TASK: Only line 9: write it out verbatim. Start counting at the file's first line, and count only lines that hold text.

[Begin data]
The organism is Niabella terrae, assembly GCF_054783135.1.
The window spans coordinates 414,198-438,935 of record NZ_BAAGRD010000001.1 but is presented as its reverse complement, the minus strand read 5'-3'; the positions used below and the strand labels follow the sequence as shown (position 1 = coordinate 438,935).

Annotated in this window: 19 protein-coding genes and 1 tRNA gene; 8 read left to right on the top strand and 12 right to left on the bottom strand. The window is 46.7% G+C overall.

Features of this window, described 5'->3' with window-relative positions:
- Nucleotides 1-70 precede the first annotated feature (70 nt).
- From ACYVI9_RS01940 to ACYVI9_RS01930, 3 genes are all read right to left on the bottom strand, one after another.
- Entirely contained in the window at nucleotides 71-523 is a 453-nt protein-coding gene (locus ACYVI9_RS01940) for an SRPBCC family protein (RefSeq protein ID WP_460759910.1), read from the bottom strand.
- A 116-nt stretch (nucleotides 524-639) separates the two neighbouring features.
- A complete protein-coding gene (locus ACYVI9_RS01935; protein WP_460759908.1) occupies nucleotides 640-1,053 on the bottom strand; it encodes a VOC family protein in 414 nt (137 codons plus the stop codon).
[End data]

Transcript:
- A complete protein-coding gene (locus ACYVI9_RS01935; protein WP_460759908.1) occupies nucleotides 640-1,053 on the bottom strand; it encodes a VOC family protein in 414 nt (137 codons plus the stop codon).